The Great Atlantic Sargassum Belt, a mass of seaweed stretching from Africa to the Gulf of Mexico, has caused concern earlier this year when scientists were worried about the potential impact on Florida beaches. However, researchers at the University of South Florida’s Optical Oceanography Lab have reported that the massive, stinky seaweed bloom that was expected to hit Florida earlier this year has significantly decreased in size. According to the report for October, there was an estimated .15 million metric tons of sargassum seaweed in the Caribbean Sea throughout the month, and much of it had dissipated by the end of October. There was also very little sargassum overall in the Gulf of Mexico, and nearly half of the sargassum in the Central Atlantic was situated west of the African coast.
Scientists believe minimal sargassum will be present in all regions in November. They also indicated that if there is going to be a new sargassum bloom for 2024, the first indications will appear in December. The latest report and updates on the sargassum situation can be found on the University of South Florida’s website. For more information on this topic, you can watch an episode of “Talk to Tom” in which Chief Meteorologist Tom Sorrells discusses the sargassum belt with one of the researchers studying the phenomenon.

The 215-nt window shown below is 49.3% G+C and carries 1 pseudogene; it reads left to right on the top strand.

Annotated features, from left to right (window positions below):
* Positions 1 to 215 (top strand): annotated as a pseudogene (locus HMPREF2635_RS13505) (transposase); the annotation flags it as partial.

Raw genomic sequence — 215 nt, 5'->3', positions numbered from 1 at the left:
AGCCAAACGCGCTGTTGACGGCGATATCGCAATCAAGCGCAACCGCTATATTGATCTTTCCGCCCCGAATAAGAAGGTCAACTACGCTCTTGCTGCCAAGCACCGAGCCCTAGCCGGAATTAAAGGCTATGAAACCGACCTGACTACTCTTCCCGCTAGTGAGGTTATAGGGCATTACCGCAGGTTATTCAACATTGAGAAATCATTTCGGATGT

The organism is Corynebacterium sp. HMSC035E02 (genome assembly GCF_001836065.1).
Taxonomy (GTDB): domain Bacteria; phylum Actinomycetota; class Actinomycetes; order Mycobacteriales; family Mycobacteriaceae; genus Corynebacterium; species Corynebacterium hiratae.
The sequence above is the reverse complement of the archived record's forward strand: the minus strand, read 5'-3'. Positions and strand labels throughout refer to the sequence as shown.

The decrease in size and movement of seaweed has alleviated concerns about its impact on Florida beaches as it was expected to leave a smell of rotten eggs caused by toxic gas that can affect people with respiratory issues and carry Vibrio, a flesh-eating bacteria. Scientists are encouraged by these findings and closely monitoring